Peer Mentors Blog

Peer Mentors for First-Year Students

Advice on Taking Summer Courses

by Zachary Hecox | Mar 31, 2014

As the end of the semester looms, what better way to avoid thinking about finals than to contemplate taking summer courses? To help you with your decision, the Peer Mentor Program offers the following pros and cons of extending your college experience into the dog days of the summer.

First, the pros:

  • The classes will be smaller. It’s not at all uncommon to see classes that usually have 250 students being offered over the summer with only 25 students. Avoiding the monster classes at ACPHS is a real plus. You could actually be able, for a change, to see and maybe even get to know your professor really well. Now, that’d be a first.
  • Summer courses have a more relaxed atmosphere. Everyone tends to loosen up a little during the summer, ever professors. Some might shed their tweed jackets or pencil skirts and show up in shorts. Whether these are fashion faux pas or not, what’s not to like about a more lad-back instructor?
  • You’ll get a more intensive study of a subject. Summer courses run for six weeks, which is fewer than half the number of weeks of the regular semester, with classes meeting several hours every day. As a result, you get a rare chance to truly concentrate on the subject you’re studying, which is great if you’re really interested in the topic of the course.
  • You can tame requirements that are difficult for you. Some students who have trouble managing the math and science requirements find that it can help to take summer courses. That’s because students usually take only one course per summer session and can have an easier time learning the material when they don’t have to get their mind around other subjects at the same time.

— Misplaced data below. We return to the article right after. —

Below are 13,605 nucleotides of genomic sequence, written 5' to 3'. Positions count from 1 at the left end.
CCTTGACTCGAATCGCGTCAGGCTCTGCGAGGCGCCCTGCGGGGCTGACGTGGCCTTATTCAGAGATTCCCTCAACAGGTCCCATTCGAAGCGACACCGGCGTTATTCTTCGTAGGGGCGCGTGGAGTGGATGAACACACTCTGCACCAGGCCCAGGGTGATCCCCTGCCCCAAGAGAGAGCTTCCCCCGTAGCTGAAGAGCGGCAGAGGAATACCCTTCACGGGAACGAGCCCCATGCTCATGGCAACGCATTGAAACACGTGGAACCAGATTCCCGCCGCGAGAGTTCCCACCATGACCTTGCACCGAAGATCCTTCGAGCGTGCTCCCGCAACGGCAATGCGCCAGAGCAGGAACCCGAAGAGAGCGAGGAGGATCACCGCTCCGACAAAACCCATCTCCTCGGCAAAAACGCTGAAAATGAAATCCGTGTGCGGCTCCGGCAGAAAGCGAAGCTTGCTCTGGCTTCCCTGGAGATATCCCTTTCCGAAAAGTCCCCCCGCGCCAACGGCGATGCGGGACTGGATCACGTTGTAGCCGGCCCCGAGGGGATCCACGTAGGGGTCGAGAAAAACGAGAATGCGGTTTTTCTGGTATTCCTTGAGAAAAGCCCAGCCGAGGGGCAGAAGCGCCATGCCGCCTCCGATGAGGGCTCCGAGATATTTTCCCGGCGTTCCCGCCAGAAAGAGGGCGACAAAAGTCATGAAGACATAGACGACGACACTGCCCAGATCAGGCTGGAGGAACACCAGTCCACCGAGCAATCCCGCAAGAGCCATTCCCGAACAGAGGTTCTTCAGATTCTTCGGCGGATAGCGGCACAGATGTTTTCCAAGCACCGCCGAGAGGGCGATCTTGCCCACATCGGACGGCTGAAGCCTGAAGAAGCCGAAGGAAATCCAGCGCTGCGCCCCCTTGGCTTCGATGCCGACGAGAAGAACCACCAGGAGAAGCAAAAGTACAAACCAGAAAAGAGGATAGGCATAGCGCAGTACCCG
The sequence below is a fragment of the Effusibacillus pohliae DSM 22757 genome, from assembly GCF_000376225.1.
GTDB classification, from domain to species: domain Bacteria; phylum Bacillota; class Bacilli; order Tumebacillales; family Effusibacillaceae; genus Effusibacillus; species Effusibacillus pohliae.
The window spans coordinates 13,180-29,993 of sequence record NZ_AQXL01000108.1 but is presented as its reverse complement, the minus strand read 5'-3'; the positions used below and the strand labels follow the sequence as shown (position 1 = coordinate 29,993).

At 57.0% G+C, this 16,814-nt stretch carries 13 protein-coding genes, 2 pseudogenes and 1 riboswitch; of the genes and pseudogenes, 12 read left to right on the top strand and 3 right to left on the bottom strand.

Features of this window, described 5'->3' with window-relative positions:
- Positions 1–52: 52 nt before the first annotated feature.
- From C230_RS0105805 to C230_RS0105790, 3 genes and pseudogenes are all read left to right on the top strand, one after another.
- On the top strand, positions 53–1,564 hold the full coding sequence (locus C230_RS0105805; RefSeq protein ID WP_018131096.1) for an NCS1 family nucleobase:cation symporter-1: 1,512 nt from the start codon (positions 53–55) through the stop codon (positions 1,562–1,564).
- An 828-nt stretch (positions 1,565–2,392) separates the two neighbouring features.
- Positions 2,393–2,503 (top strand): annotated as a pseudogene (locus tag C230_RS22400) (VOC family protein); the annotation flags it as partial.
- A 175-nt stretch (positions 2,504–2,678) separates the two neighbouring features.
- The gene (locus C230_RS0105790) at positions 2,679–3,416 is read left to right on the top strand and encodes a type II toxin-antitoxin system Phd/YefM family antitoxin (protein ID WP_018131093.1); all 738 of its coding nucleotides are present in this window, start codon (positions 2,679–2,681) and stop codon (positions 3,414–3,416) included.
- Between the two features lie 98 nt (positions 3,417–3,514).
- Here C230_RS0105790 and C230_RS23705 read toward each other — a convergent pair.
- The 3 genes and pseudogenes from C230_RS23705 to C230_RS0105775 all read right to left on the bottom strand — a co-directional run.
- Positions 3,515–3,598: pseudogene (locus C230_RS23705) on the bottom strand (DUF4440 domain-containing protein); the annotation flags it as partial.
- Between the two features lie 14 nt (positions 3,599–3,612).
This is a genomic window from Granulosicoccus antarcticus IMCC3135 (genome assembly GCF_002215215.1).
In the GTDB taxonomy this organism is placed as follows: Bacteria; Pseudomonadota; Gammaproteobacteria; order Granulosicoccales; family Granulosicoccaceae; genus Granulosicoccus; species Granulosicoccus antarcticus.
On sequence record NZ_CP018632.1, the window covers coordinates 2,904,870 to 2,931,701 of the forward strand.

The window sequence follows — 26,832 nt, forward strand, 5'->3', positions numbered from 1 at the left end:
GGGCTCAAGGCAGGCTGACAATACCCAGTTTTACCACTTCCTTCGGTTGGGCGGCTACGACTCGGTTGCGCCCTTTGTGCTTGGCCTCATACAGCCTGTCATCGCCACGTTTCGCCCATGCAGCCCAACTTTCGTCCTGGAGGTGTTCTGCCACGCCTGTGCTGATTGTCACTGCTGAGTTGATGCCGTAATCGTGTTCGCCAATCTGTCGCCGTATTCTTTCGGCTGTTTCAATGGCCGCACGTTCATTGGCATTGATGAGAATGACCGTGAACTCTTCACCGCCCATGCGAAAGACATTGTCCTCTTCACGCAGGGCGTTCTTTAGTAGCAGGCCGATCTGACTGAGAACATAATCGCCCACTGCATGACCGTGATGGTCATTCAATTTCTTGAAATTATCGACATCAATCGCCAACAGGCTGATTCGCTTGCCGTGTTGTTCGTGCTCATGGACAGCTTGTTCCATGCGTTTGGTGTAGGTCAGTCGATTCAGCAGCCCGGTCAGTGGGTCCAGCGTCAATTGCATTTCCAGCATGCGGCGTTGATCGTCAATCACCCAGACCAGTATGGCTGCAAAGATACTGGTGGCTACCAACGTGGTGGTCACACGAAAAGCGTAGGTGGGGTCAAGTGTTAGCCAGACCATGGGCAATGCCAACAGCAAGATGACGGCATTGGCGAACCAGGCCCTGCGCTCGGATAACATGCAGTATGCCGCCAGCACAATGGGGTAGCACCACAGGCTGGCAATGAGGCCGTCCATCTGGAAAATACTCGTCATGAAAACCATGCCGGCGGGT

Sound great? Ready to trade in your summer in paradise for the lecture hall of the Student Center? Now consider the cons:

  • It’s too intensive. Summer courses are very compressed: They almost always meet three hours a day, three days a week. For some people, having class and homework every day as well as quizzes and tests due at more frequent intervals is just more than they can happily swallow.
  • You might not get the regular faculty. Many faculty members, especially the well-paid ones, don’t want to be bothered teaching summer courses. So it’s quite possible that there are folks teaching summer courses that aren’t on the regular staff—and might not be as qualified as the regular staff (think faculty from other colleges in Albany).
  • Summer school costs extra. You’ve already paid thousands and thousands of dollars for fall and spring (and, at ACPHS, can take as many courses as you like then). So why pay extra? Tuition is $973 per credit hour and housing is $840 per session.
  • You deserve a break today. After two long semesters, you may be much in need of some R&R. In this case, you may want to give summer courses a pass. Don’t worry: No one will hold it against you. And you’ll still finish in the six years you had planned.

For more advice on taking summer courses, please contact your respective Peer Mentor or any Peer Mentor Coordinator. Thanks in advance!

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